Developing Coaching Skills in the Workplace
Skills’ coaching focuses on the core skills that an individual/team needs to perform in their role. Skills’ coaching provides an adaptable and flexible approach to skills development for business and individual needs. It focuses on what the person is lacking in, in order to get them up to standard. Performance coaching is a tool used for a more one to one session focusing on the individuals needs whether it is within the work place or work-life balance.
It is aimed at enhancing the individuals performance needs to increase their effectiveness and productivity. Non-directive coaching is coaching where the coach asks questions to allow people to find their own solutions. A non-directive coach will not offer advice and rarely even give suggestions, although through skillful questioning they will help someone to see their situation from a different perspective, gain clarity, uncover options, challenge inconsistencies and hold them accountable to their actions.
Directive coaching is where the coach offers solutions, tools and techniques for moving forward. Sometimes it may be useful to offer solutions, however the danger is that the solution may not be quite appropriate for the situation and consequently people may not feel fully committed to the solution provided. Coaching is not to be confused with other development methods such as mentoring or counselling. Coaching is a teaching, training or development process via which an individual is supported while achieving a specific personal or professional goal.
Mentoring is a personal development relationship in which a more experienced or more knowledgeable person helps to guide a less experienced or less knowledgeable person. Counselling is a highly skilled intervention focussed on helping individuals address underlying psychological problems. Coaching can be used to help organisational objectives as it can assist performance management, it can help to prepare and support people in leadership roles and also help to support learning and development. The Role of the Coach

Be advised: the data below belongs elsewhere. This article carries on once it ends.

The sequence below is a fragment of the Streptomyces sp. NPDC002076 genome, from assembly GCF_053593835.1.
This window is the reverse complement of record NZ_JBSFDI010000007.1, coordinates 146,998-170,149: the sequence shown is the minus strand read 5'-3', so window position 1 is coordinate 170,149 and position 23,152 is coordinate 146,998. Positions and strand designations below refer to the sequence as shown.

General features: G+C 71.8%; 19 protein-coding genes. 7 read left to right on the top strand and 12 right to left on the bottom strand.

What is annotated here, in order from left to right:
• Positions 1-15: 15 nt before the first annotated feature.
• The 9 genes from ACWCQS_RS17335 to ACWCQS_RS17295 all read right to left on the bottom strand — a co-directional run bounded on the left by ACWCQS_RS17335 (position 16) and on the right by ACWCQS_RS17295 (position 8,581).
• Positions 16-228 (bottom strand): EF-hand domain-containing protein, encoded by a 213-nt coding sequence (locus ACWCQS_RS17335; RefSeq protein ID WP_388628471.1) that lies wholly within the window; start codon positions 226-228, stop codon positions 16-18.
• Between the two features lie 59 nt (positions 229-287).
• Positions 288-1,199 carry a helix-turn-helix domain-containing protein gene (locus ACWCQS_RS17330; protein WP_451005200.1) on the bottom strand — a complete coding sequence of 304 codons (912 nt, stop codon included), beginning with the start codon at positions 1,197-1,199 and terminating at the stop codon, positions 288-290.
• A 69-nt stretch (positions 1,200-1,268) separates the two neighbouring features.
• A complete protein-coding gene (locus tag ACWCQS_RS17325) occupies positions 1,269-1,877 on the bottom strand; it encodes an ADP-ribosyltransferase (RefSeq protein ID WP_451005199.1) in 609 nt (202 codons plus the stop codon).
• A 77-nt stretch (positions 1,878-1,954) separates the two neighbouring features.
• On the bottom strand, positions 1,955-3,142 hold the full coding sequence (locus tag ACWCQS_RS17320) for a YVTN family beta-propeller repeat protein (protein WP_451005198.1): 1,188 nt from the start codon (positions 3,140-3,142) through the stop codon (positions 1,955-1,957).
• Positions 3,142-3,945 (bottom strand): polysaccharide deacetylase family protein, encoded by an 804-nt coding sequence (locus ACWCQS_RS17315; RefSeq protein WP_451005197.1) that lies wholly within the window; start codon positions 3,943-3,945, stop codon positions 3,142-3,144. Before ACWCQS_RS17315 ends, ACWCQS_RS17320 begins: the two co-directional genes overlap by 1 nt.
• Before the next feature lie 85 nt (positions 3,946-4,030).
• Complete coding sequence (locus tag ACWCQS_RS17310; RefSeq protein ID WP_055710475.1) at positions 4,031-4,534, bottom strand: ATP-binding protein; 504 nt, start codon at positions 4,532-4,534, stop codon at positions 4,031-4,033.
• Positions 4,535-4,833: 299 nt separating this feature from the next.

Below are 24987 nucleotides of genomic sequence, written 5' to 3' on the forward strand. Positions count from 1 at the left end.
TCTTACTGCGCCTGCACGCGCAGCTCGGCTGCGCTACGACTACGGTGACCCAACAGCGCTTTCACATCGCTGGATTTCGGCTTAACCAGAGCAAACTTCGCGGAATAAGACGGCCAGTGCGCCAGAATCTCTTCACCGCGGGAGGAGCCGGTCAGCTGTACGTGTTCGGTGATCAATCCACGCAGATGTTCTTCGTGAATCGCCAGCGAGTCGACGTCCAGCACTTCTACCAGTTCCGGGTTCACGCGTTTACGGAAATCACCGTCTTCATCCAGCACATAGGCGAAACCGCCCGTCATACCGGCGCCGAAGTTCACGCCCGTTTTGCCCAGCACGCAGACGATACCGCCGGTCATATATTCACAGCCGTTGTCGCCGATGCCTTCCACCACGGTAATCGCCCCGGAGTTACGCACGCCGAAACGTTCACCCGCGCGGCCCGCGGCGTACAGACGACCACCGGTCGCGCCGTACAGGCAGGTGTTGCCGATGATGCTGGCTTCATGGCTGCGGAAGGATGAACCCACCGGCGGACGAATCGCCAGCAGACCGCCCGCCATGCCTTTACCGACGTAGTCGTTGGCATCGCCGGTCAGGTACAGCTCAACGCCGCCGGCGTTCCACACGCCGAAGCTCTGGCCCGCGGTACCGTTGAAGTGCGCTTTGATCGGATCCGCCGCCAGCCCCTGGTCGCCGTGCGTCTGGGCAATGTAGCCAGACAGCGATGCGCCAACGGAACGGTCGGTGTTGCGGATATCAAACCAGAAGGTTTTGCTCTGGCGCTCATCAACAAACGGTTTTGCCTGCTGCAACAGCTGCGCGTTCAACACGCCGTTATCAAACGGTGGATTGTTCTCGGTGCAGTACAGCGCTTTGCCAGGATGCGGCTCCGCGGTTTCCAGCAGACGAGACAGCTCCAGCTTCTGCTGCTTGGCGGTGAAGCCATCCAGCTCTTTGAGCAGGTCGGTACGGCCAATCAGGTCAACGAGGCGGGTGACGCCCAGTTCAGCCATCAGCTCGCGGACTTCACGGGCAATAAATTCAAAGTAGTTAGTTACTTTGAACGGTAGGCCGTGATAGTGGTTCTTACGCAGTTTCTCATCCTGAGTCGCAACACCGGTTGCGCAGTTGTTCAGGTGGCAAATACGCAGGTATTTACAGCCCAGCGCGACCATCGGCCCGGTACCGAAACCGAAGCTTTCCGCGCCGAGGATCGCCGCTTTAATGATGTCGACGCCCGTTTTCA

Initiates the partnering conversation regarding the pace and direction of the sessions, which is based on the coachee’s desired outcomes from the coaching relationship •Encourages the coachee’s thinking and actions toward forward movement •Consciously uses the coachee’s responses to develop powerful questions and observations that may be relevant to the coachee’s creation of forward movement •Holds coachee accountable for his/her own progress and does not own the actions •Links the session by session outcomes to the overall goals of the coachee The Role of the Coachee
Commits to and trusts in the coaching process •Takes ownership for his/her progress •Is open and honest with the coach •Shares information with the coach •Listens to the coach’s observations, determines how to use them, or determines to disregard them •Makes commitments to action •Follows through on commitments •Is accountable for his/her own actions, growth, and progress •Is dedicated and committed to taking both small and large steps to achieve the agreed upon outcomes •Cooperates fully in the coaching process or discusses why cooperation is not possible
The benefits for the individual can be: •increased motivation and commitment •clearer goals and objectives •improved ability to deal with change As far as the organisation is concerned, there are obvious advantages in having motivated employees, committed to achieving clear goals and improving performance. There should be greater productivity and more self – reliance amongst the employees, with less need for regular supervision by management.
This can be particularly helpful in organisations where employees are dispersed over a number of offices or site and need to be able to work independently and to be self – motivating. The following options can help establish a corporate coaching culture: External personal coaching Companies intuitively recognize that it is desirable for senior managers to have an external coach but companies don’t extend this consideration to mid and junior level managers, and that is a mistake.
Managers at all levels benefit in exactly the same way from discrete, private and confidential coaching that allows the exploration of sensitive personal and professional material Team leadership coaching Team leadership coaching is less expensive than private coaching but can be equally powerful. This involves a group of managers who work collectively with one coach or a limited team of coaches for a combination of group and individual sessions.
The use of clinically trained team leadership coaches allows subsequent coaching to become part of a longer-term personal and professional development that is integrated into the larger organizational system and strategic direction. A popular trend in executive coaching is the development of a team of coaches within the organisation. Aside from being less expensive than external coaches, internal coaches have the advantage of already understanding the organisation’s business issues and internal dynamics.
Also, if they have leadership experience in the organisation, they may find it easier to gain the respect of the executive and build rapport. On the other hand, internal coaches usually have less coaching and feedback experience than external coaches, with fewer opportunities to practice and maintain their coaching skills. They may lack a cross? organisational perspective that would allow them to put the executive’s behaviour in the context of what is normal and healthy in other organisations (the internal coach may be “blinded” by their experience in the company).